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FORK-256 is a hash algorithm designed in response to security issues discovered in the earlier SHA-1 and MD5 algorithms. After substantial cryptanalysis, the algorithm is considered broken.


In 2005, Xiaoyun Wang announced an order- collision attack on the government's hash standard SHA-1.[1][2] The National Institute of Standards and Technology (NIST), the body responsible for setting cryptographic standards in the United States, concluded this was a practical attack (as previous estimates were order-) and began encouraging additional research into hash functions and their weaknesses.[3] As part of this effort, NIST hosted two workshops where potential new algorithms, including FORK-256, were introduced and discussed.[4] Rather than immediately select any of these algorithms, NIST conducted a public competition from 2007–2012 which ultimately resulted in the Keccak algorithm being selected for use as the SHA-3 standard.[5]

Algorithm and Analysis[edit]

FORK-256 was introduced at the 2005 NIST Hash workshop and published the following year.[6] FORK-256 uses 512-bit blocks and implements preset constants that change after each repetition. Each block is hashed into a 256-bit block through four branches that divides each 512 block into sixteen 32-bit words that are further encrypted and rearranged.

The initial algorithm garnered significant cryptanalysis, summarized in (Saarinen 2007).[7] Matusiewicz et al. (2006) discovered a collision attack with complexity of .[8] Mendel et al. (2006) independently derived a similar attack.[9] The following year Matusiewicz's team improved their attack to no worse than [10] and (Contini 2007) demonstrated a practical implementation of the attack.[11]

In response to these attacks, Hong and his team proposed an improved version of FORK-256.[12] Markku-Juhani Saarinen derived a -complexity attack again the improved algorithm.[7] By was of comparison, the eventual SHA-3 standard withstands up to an order- attack.[citation needed]


FORK-256 was added to the Botan cryptographic library after its introduction. Botan developer Jack Lloyd removed the algorithm in 2010 after concluding the hash suffered from several weaknesses and had never become widely used.[13]


  1. ^ Wang, Xiaoyun; Yin, Yiqun Lisa; Yu, Hongbo (2005). "Finding Collisions in SHA-1". Advances in Cryptology (CRYPTO). Lecture Notes in Computer Science. 3621: 17–36. doi:10.1007/11535218_2. ISBN 978-3-540-31870-5. (subscription required)
  2. ^ Schneier, Bruce (15 February 2005). "SHA-1 Broken". Schneier on Security. 
  3. ^ Chen, Lily (25 April 2006). "NIST Comments on cryptanalytic attacks on SHA-1". NIST Computer Security Division.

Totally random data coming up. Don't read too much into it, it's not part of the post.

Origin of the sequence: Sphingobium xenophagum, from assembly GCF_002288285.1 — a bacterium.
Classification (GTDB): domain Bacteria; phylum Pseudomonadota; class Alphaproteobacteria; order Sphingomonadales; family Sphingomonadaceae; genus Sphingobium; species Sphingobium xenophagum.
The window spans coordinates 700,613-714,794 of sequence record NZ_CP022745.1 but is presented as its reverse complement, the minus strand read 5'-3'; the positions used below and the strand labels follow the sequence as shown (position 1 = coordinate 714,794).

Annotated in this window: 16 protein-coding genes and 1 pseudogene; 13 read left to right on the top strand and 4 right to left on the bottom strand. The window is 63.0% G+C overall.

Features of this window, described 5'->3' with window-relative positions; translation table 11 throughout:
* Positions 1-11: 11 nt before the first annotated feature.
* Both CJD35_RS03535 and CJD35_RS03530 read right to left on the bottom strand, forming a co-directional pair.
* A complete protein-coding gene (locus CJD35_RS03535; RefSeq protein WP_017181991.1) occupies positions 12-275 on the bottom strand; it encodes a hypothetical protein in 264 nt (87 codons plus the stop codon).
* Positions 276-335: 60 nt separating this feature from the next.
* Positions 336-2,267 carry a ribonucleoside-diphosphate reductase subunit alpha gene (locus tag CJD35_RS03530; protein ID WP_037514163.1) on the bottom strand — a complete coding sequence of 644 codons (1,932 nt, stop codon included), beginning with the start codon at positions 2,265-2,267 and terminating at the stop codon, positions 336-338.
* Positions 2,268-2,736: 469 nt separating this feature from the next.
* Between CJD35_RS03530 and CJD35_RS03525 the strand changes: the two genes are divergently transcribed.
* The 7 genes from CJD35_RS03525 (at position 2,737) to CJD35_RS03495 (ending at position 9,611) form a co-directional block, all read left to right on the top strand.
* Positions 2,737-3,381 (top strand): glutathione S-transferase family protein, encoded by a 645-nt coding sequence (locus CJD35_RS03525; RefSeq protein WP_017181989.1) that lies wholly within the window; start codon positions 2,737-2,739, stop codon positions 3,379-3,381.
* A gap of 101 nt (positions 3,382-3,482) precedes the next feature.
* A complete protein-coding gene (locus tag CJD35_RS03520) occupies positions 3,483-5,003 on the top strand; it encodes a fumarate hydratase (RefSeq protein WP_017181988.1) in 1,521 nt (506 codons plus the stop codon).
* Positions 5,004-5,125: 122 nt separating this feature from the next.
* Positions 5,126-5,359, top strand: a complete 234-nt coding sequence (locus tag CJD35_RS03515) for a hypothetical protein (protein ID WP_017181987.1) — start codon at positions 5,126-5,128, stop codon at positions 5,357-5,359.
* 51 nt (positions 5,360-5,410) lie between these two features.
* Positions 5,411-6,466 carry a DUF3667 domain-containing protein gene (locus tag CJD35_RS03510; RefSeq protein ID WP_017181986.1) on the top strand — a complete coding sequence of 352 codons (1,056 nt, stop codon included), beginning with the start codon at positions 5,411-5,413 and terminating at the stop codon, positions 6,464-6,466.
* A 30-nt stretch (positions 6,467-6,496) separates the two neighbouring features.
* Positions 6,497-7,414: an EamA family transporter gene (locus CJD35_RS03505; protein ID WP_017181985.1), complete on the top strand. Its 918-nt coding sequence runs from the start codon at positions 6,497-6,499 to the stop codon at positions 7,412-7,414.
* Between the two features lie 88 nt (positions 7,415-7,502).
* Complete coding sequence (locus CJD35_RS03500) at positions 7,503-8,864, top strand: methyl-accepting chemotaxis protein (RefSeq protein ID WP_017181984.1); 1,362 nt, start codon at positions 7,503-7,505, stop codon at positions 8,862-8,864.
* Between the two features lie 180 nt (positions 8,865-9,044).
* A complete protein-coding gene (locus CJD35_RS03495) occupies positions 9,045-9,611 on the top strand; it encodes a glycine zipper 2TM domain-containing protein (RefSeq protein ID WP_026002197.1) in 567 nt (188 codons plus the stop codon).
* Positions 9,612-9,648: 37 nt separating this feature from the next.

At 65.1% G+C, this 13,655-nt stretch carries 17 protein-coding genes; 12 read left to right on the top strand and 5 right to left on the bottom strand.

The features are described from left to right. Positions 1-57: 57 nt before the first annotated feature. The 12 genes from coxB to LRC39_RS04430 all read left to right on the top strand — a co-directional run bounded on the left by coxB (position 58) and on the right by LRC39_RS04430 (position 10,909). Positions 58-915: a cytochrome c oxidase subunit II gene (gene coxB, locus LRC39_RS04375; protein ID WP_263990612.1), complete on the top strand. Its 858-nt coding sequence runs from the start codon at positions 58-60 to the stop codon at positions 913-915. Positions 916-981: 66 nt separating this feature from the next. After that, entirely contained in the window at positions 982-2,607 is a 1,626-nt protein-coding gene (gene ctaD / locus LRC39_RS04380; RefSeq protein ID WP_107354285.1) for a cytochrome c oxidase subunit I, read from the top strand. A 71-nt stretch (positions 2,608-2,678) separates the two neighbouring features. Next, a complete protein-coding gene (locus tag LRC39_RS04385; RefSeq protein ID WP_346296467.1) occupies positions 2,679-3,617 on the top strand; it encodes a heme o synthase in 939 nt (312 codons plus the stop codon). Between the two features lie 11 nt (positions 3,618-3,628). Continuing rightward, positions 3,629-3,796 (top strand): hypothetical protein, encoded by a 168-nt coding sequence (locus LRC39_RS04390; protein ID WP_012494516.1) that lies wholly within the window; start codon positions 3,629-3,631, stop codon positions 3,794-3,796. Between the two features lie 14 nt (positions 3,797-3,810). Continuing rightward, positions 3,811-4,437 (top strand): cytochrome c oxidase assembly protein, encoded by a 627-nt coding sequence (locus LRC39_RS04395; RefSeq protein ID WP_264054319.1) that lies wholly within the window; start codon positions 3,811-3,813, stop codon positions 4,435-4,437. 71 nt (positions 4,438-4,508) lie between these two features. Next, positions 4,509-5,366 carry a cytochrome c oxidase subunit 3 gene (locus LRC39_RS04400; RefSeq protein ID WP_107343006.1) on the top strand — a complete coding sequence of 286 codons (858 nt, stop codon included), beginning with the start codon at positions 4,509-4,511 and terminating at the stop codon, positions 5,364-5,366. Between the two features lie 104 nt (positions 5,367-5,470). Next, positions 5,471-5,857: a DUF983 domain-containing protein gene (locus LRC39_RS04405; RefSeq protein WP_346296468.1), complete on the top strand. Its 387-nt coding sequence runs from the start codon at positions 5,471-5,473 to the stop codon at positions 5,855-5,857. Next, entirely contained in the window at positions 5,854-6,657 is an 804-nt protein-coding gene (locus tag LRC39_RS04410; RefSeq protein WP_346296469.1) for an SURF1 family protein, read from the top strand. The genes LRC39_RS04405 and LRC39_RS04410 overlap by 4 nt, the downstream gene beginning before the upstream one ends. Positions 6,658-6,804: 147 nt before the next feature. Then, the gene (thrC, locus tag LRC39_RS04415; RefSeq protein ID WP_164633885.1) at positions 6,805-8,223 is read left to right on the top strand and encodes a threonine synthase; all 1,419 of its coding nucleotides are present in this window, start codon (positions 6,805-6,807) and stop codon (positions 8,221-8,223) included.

4. ^ Chang, Shu-jen; Dworkin, Morris (2005). "Workshop Report: The First Cryptographic Hash Workshop" (PDF). Information Technology Laboratory, National Institute of Standards and Technology. 
  5. ^ "SHA-3 Competition (2007–2012)". National Institute of Standards and Technology, Computer Security Division. 31 March 2014. 
  6. ^ Hong, Deukjo; Chang, Donghoon; Sung, Jaechul; Lee, Sangjin; Hong, Seokhie; Lee, Jaesang; Moon, Dukjae; Chee, Sungtaek (2006). "A New Dedicated 256-Bit Hash Function: FORK-256". Fast Software Encryption, 13th International Workshop. Lecture Notes in Computer Science. 4047: 195–209. doi:10.1007/11799313_13. ISBN 978-3-540-36598-3. 
  7. ^ a b Saarinen, Markku-Juhani (2007). "A Meet-in-the-Middle Collision Attack Against the New FORK-256". Progress in Cryptology (INDOCRYPT 2007). Lecture Notes in Computer Science. Springer Berlin Heidelberg. 4859: 10–17. doi:10.1007/978-3-540-77026-8_2. ISBN 978-3-540-77026-8. (subscription required)
  8. ^ Matusiewicz, Krystian; Contini, Scott; Pieprzyk, Josef (2006). "Weaknesses of the FORK-256 compression function". IACR Eprint archive. 
  9. ^ Mendel, Florian; Lano, Joseph; Preneel, Bart (2006). "Cryptanalysis of Reduced Variants of the FORK-256 Hash Function". Topics in Cryptology (CT-RSA 2007). Lecture Notes in Computer Science. Springer Berlin Heidelberg. 4377: 85–100. doi:10.1007/11967668_6. ISBN 978-3-540-69328-4. (subscription required)
  10. ^ Matusiewicz, Krystian; Peyrin, Thomas; Billet, Olivier; Contini, Scott; Pieprzyk, Josef (2007). "Cryptanalysis of FORK-256". Fast Software Encryption (14th International Workshop). Lecture Notes in Computer Science. 4593: 19–38. doi:10.1007/978-3-540-74619-5_2. ISBN 978-3-540-74619-5. (subscription required)
  11. ^ Contini, Scott; Matusiewicz, Krystian; Pieprzyk, Josef (2007). "Extending FORK-256 Attack to the Full Hash Function". Information and Communications Security (9th International Conference (ICICS). Lecture Notes in Computer Science. Springer Berlin Heidelberg. 4861: 296–305. doi:10.1007/978-3-540-77048-0_23. ISBN 978-3-540-77048-0. 
  12. ^ Hong, Deukjo; Chang, Donghoon; Sung, Jaechul; Lee, Sangjin; Hong, Seokhie; Lee, Jesang; Moon, Dukjae; Chee, Sungtaek (2007). "New FORK-256" (PDF). IACR Eprint archive. 
  13. ^ Lloyd, Jack (25 May 2010), Removing FORK-256, Botan-devel mailing list